Frisee Salad With Lardons and Poached Egg

Frisee Salad With Lardons and Poached Egg

This popular French bistro fare originated in the area surrounding Lyon, the city that many credit with having the best food in France.

Frisée, also called curly endive, is a lacy chicory that doesn't have chicory's full-throated bitterness.  Instead its flavor is like its appearance -- delicate yet complex.  The frisee is tossed with little sticks of bacon, referred to as lardons, and a dressing made by combining red wine vinegar with the warm fat left over from sautéing the bacon.

This salad is worth practicing your poaching as a perfectly cooked egg with firm whites but a still-runny yolk is the crowning finish to this salad, letting the egg yolk blend with the acidic dressing.  This recipe uses a tea cup to put each egg into simmering poaching water but you can also use an egg poacher if you prefer.



  1. Tear the frisée into large bite-sized pieces and place in a large bowl.
  2. Cut the bacon into 1/4-inch sticks, also called lardons. In a heavy skillet, cook the bacon pieces until cooked but not completely crispy. Remove the skillet, with the bacon, from the heat.
  3. In another skillet or sauté pan, add an inch or so of warm water; this is where you will hold the eggs after they have been poached.
  4. To poach the eggs, half-fill a medium sauce pan with water and add the white vinegar. Bring to a very gentle simmer. One by one, break each egg into a teacup and then tipping the edge of the cup into the simmering water, slip the egg into the water and with a spoon, coax the egg white around the yolk. Do the same with the other three eggs and simmer them for about 1 1/2 minutes for the whites to be cooked and the yolks still runny. Immediately transfer the eggs with a slotted spoon to the pan of warm water where they can stay warm but not continue to cook.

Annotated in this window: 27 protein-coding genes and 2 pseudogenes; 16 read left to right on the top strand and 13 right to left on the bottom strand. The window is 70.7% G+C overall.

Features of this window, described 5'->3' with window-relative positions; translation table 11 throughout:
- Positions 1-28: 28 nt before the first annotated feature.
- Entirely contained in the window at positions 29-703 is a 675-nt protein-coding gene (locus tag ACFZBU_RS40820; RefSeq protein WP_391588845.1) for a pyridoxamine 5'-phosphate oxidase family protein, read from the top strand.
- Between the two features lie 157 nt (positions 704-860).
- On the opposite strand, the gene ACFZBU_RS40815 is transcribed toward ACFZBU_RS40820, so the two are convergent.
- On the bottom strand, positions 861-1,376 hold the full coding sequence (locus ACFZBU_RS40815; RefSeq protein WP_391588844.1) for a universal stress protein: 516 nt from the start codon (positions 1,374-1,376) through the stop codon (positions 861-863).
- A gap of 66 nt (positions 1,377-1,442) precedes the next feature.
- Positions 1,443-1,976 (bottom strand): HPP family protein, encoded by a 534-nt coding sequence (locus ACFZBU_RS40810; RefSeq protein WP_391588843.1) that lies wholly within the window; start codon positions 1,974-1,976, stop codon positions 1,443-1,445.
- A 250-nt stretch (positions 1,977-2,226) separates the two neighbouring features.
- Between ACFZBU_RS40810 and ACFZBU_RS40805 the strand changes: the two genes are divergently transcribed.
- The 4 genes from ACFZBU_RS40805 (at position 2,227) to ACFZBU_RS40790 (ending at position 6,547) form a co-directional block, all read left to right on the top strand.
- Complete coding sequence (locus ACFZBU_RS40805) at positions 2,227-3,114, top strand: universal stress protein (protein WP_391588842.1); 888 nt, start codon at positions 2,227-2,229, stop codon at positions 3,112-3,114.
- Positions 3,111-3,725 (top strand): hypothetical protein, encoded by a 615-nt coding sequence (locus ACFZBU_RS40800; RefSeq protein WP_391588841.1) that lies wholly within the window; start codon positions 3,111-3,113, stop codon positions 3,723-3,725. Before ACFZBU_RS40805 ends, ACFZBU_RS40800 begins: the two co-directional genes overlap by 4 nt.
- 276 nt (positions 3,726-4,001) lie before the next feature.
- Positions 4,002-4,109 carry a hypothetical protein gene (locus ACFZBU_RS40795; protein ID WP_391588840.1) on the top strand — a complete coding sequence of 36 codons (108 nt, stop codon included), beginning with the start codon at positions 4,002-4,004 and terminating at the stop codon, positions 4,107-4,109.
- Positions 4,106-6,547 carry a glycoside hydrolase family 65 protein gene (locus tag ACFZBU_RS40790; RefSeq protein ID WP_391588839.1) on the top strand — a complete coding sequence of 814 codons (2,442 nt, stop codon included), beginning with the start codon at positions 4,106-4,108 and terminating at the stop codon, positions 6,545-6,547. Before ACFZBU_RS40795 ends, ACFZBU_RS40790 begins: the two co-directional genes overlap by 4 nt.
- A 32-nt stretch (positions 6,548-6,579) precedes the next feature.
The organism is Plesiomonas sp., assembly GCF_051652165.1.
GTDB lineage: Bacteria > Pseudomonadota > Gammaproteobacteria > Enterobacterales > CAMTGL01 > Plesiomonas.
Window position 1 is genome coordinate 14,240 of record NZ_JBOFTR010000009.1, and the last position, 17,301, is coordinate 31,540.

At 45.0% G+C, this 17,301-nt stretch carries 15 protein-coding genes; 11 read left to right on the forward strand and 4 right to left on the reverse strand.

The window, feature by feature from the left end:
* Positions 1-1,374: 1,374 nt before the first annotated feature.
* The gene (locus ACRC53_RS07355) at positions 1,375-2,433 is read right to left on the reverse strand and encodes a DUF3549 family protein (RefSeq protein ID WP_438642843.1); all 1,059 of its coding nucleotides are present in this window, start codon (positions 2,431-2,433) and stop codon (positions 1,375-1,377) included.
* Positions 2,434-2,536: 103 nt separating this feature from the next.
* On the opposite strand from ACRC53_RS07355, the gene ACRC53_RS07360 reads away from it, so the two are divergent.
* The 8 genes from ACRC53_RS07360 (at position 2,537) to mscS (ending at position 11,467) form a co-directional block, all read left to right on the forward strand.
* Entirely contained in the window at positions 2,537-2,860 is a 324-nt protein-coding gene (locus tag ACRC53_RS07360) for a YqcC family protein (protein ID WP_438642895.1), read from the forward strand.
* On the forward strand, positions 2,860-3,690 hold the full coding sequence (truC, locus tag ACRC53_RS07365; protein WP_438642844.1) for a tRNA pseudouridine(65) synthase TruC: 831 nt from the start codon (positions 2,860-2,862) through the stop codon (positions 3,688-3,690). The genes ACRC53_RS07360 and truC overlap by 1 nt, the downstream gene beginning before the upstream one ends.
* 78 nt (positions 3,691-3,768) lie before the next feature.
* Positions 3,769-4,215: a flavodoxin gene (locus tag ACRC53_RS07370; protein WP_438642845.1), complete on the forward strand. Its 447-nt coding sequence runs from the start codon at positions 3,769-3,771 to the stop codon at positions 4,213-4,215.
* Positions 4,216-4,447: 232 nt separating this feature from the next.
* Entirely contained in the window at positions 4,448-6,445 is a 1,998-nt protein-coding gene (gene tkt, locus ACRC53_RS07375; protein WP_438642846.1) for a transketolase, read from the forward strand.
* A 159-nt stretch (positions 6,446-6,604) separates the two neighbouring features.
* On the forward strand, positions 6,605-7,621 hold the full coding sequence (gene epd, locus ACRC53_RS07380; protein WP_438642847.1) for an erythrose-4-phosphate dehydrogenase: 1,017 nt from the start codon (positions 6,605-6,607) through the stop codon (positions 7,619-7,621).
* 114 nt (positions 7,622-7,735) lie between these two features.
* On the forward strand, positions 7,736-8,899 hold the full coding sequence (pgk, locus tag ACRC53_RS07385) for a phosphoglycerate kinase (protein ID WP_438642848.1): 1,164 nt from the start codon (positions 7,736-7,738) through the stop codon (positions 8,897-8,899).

5. Bring the skillet with the bacon back to a moderate heat and add the shallots, stirring to cook for about 1 minute. Add the red wine vinegar and boil for a few seconds, stirring to combine with the shallots and hot bacon fat. Pour this hot dressing, with the bacon lardons, over the frisée and toss to coat.
  6. Taste and add salt and freshly ground black pepper to taste; remember that the bacon may be salty so taste before adding more salt to the salad.
  7. Divide the frisée among four serving plates and top each with an egg.
  8. Serve immediately.





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